CEO Spotlight

Don’t Over Focus On Your Mistakes, Instead Learn From Your Successes

Matts Johansen, CEO, Aker BioMarine

It’s inevitable that we all need to start somewhere in our careers and as in all new positions, it takes time to get acquainted with a new role and much can be unfamiliar.  I have a very unusual career path to becoming a CEO of Aker BioMarine and learned some interesting things along the way. Before moving to Oslo to study economics, I was a skateboarder and snowboarder and that’s what I focused on in my younger years. Although that was my passion, I quickly realized that I was broke and I had to find a job. I started working for a firm that was owned by four of the biggest advertising agencies in Oslo doing fulfilment and preparation for major companies. At that job, I was doing the most basic stuff you can imagine, but I was also the kind of guy that was eager to help. If my boss asked, ‘can you help take the lead on this?’, I always said yes. To me, that was one of the best ways to become more familiar with my role and learn new things.

The power of saying yes

I still believe in that strategy today and encourage my colleagues at Aker BioMarine to say yes to things. I also believe that it’s important to engage in dialogue and not be afraid to ask those around you for help and support, with the hopes that they will say “yes.” By observing your colleagues closely and taking notes on what you see, you will start heading on the path that’s best for you. And of course, it will take time to get your bearings and figure it all out, but you need to give yourself the space to learn and grow while creating the best experiences you possibly can.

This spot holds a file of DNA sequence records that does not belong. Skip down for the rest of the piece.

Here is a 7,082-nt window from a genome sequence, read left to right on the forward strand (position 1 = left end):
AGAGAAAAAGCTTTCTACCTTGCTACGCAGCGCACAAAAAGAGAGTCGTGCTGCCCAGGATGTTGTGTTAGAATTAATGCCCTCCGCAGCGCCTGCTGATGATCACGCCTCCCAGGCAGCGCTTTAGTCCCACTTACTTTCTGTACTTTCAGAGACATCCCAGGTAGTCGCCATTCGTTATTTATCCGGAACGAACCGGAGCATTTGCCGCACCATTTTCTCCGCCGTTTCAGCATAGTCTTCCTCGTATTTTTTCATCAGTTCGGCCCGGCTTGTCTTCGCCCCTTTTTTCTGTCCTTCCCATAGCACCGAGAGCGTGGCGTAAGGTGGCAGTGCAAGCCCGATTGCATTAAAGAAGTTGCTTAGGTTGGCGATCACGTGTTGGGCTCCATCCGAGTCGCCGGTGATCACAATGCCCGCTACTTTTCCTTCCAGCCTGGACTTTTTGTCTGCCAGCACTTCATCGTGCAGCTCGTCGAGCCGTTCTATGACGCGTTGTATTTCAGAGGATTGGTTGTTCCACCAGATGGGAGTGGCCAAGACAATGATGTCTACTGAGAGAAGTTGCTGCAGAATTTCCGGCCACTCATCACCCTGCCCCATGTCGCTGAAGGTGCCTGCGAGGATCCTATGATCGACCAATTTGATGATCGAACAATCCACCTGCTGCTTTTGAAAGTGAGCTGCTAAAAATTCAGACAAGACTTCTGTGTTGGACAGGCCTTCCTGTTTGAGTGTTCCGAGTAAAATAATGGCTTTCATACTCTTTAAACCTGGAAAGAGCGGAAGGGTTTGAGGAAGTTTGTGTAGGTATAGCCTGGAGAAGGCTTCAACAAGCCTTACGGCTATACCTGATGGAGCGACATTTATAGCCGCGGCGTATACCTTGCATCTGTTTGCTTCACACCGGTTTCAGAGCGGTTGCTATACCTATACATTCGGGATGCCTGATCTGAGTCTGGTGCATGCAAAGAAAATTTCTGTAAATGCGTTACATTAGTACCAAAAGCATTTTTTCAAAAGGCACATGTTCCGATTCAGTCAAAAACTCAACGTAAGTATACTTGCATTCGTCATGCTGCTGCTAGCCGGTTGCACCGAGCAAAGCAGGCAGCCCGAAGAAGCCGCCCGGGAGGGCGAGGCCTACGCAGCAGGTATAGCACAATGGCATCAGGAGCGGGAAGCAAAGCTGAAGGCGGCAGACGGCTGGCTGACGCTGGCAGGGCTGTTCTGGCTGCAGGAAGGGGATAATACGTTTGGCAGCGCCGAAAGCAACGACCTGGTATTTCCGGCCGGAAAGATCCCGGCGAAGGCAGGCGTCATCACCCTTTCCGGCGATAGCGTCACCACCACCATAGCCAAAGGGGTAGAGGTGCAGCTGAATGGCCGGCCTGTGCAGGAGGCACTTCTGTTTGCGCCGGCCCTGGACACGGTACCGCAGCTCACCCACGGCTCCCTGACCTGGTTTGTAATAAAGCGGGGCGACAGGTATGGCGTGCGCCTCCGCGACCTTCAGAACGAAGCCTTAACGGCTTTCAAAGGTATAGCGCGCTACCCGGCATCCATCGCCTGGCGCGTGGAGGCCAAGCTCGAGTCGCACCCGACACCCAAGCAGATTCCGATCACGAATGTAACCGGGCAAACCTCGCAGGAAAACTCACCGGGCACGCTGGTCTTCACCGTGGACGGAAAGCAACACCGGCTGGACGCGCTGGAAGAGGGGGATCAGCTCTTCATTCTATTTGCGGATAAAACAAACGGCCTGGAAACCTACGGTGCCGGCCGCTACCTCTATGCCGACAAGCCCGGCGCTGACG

We encourage our colleagues to take leadership roles and to take risks, but to do it in strides. Some people put a lot of pressure on themselves to climb the ladder quickly rather than building piece by piece, starting from the ground up, and this can sometimes work against them. To me, it’s important to take in all of the knowledge, and to take your time. It’s kind of like a puzzle—look at the big picture and perspective. By carefully and methodically putting the pieces in place, you are working to build this amazing masterpiece.

Overcoming downfalls

One of the most common beginner mistakes with new leaders is how they overcome their downfalls.  The biggest and most important piece of advice I would give new leaders is

“don’t over focus on your mistakes, but instead learn from your successes.” By focusing on the things that you do well and building on that, you will create new experiences that are positive. While you can learn from your mistakes, you shouldn’t be afraid of making mistakes, that’s human nature. That being said, I have a much greater faith and experience learning from successes.

Throughout the years, I have seen how over focusing on negative experiences can drive issues to escalation quickly and throw things off balance. For example, I have seen colleagues accidently skip important stages in a decision-making process because they were focusing on things they couldn’t change. In the big picture, you have more to gain from good dynamics and good cooperation and forward thinking versus over rotating on the past and negative situations. This also helps translate into creating a safe and secure workplace with good organizational culture.